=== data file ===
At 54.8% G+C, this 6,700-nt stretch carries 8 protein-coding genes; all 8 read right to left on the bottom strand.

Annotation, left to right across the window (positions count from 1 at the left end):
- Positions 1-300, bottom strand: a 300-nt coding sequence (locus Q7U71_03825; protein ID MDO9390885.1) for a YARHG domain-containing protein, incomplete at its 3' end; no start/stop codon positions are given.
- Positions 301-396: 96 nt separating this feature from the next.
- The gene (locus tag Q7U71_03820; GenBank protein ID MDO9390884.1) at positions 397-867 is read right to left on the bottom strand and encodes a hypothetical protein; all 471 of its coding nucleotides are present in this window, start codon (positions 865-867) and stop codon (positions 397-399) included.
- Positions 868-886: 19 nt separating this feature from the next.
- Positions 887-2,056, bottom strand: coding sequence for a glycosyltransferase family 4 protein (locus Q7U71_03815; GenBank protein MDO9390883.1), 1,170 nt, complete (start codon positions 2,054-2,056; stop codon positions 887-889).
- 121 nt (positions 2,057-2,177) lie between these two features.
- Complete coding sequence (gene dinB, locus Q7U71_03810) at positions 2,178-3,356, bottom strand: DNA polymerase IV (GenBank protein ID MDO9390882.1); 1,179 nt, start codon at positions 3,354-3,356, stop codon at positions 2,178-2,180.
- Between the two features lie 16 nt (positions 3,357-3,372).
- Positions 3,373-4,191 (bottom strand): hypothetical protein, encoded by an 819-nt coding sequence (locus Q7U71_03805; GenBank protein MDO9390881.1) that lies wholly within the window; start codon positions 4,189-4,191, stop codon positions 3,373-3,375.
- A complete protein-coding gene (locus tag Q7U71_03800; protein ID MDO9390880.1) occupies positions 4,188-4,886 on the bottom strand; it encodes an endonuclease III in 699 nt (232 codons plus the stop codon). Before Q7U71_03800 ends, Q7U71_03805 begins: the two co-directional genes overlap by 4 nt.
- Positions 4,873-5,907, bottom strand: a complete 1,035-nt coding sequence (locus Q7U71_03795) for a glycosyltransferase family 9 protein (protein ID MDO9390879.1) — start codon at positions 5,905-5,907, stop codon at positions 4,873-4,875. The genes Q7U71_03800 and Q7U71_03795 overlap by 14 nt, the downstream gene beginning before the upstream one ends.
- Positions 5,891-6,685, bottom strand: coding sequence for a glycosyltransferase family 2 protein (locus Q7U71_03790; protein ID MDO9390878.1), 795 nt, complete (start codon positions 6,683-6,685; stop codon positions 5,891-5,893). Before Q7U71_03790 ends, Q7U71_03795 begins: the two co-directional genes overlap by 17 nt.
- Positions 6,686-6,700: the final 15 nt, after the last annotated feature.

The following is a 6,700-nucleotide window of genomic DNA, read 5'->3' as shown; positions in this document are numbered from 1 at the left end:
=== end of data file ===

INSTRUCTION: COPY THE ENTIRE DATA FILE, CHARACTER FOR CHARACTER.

At 54.8% G+C, this 6,700-nt stretch carries 8 protein-coding genes; all 8 read right to left on the bottom strand.

Annotation, left to right across the window (positions count from 1 at the left end):
- Positions 1-300, bottom strand: a 300-nt coding sequence (locus Q7U71_03825; protein ID MDO9390885.1) for a YARHG domain-containing protein, incomplete at its 3' end; no start/stop codon positions are given.
- Positions 301-396: 96 nt separating this feature from the next.
- The gene (locus tag Q7U71_03820; GenBank protein ID MDO9390884.1) at positions 397-867 is read right to left on the bottom strand and encodes a hypothetical protein; all 471 of its coding nucleotides are present in this window, start codon (positions 865-867) and stop codon (positions 397-399) included.
- Positions 868-886: 19 nt separating this feature from the next.
- Positions 887-2,056, bottom strand: coding sequence for a glycosyltransferase family 4 protein (locus Q7U71_03815; GenBank protein MDO9390883.1), 1,170 nt, complete (start codon positions 2,054-2,056; stop codon positions 887-889).
- 121 nt (positions 2,057-2,177) lie between these two features.
- Complete coding sequence (gene dinB, locus Q7U71_03810) at positions 2,178-3,356, bottom strand: DNA polymerase IV (GenBank protein ID MDO9390882.1); 1,179 nt, start codon at positions 3,354-3,356, stop codon at positions 2,178-2,180.
- Between the two features lie 16 nt (positions 3,357-3,372).
- Positions 3,373-4,191 (bottom strand): hypothetical protein, encoded by an 819-nt coding sequence (locus Q7U71_03805; GenBank protein MDO9390881.1) that lies wholly within the window; start codon positions 4,189-4,191, stop codon positions 3,373-3,375.
- A complete protein-coding gene (locus tag Q7U71_03800; protein ID MDO9390880.1) occupies positions 4,188-4,886 on the bottom strand; it encodes an endonuclease III in 699 nt (232 codons plus the stop codon). Before Q7U71_03800 ends, Q7U71_03805 begins: the two co-directional genes overlap by 4 nt.
- Positions 4,873-5,907, bottom strand: a complete 1,035-nt coding sequence (locus Q7U71_03795) for a glycosyltransferase family 9 protein (protein ID MDO9390879.1) — start codon at positions 5,905-5,907, stop codon at positions 4,873-4,875. The genes Q7U71_03800 and Q7U71_03795 overlap by 14 nt, the downstream gene beginning before the upstream one ends.
- Positions 5,891-6,685, bottom strand: coding sequence for a glycosyltransferase family 2 protein (locus Q7U71_03790; protein ID MDO9390878.1), 795 nt, complete (start codon positions 6,683-6,685; stop codon positions 5,891-5,893). Before Q7U71_03790 ends, Q7U71_03795 begins: the two co-directional genes overlap by 17 nt.
- Positions 6,686-6,700: the final 15 nt, after the last annotated feature.

The following is a 6,700-nucleotide window of genomic DNA, read 5'->3' as shown; positions in this document are numbered from 1 at the left end: